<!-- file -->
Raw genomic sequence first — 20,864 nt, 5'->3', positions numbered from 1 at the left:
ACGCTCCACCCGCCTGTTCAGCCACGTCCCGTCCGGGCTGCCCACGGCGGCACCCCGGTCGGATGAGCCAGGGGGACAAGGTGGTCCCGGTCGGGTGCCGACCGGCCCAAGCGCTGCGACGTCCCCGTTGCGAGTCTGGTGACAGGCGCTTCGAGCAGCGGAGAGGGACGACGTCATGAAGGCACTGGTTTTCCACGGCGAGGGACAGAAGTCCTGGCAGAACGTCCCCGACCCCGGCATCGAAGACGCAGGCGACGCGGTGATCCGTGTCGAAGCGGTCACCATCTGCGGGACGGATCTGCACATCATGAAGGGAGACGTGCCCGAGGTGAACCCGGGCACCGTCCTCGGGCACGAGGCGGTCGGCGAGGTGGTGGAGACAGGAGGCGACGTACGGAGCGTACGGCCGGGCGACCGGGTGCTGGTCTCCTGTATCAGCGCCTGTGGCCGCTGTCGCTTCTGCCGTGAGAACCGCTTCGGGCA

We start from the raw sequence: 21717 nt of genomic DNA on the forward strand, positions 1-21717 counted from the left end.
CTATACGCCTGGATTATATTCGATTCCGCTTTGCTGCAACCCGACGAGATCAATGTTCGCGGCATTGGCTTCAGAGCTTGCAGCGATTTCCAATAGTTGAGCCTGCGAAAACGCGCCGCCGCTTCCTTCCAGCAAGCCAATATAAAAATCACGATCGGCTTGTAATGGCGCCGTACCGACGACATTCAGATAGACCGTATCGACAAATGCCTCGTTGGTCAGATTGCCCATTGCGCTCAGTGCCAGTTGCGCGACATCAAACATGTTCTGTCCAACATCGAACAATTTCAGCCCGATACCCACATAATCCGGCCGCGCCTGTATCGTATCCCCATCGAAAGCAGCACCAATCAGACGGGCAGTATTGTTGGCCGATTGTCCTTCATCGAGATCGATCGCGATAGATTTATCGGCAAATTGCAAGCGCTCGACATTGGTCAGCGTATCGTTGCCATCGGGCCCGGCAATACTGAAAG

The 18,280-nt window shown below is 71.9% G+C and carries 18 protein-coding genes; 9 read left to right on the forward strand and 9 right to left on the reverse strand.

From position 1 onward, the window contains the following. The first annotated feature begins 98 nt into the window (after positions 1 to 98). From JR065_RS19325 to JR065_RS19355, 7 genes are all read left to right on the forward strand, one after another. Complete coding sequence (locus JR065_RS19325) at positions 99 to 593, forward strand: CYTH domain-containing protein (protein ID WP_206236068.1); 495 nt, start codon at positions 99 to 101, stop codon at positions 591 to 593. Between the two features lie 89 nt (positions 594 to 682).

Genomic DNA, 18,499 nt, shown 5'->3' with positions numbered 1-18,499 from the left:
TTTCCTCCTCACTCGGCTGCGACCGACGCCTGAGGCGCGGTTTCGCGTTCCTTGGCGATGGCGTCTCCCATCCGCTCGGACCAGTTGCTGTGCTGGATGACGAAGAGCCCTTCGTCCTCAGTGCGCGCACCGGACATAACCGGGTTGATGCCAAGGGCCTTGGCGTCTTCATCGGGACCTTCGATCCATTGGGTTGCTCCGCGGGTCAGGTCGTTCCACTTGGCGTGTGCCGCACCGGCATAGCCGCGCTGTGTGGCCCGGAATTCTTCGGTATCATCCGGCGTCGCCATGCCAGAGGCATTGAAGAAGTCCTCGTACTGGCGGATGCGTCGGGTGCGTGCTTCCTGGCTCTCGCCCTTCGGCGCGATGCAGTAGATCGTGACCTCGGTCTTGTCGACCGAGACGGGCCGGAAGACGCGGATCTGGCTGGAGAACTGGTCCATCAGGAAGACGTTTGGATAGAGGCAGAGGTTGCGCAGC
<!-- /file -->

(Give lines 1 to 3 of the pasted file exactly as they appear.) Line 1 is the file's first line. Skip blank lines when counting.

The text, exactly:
Raw genomic sequence first — 20,864 nt, 5'->3', positions numbered from 1 at the left:
ACGCTCCACCCGCCTGTTCAGCCACGTCCCGTCCGGGCTGCCCACGGCGGCACCCCGGTCGGATGAGCCAGGGGGACAAGGTGGTCCCGGTCGGGTGCCGACCGGCCCAAGCGCTGCGACGTCCCCGTTGCGAGTCTGGTGACAGGCGCTTCGAGCAGCGGAGAGGGACGACGTCATGAAGGCACTGGTTTTCCACGGCGAGGGACAGAAGTCCTGGCAGAACGTCCCCGACCCCGGCATCGAAGACGCAGGCGACGCGGTGATCCGTGTCGAAGCGGTCACCATCTGCGGGACGGATCTGCACATCATGAAGGGAGACGTGCCCGAGGTGAACCCGGGCACCGTCCTCGGGCACGAGGCGGTCGGCGAGGTGGTGGAGACAGGAGGCGACGTACGGAGCGTACGGCCGGGCGACCGGGTGCTGGTCTCCTGTATCAGCGCCTGTGGCCGCTGTCGCTTCTGCCGTGAGAACCGCTTCGGGCA

We start from the raw sequence: 21717 nt of genomic DNA on the forward strand, positions 1-21717 counted from the left end.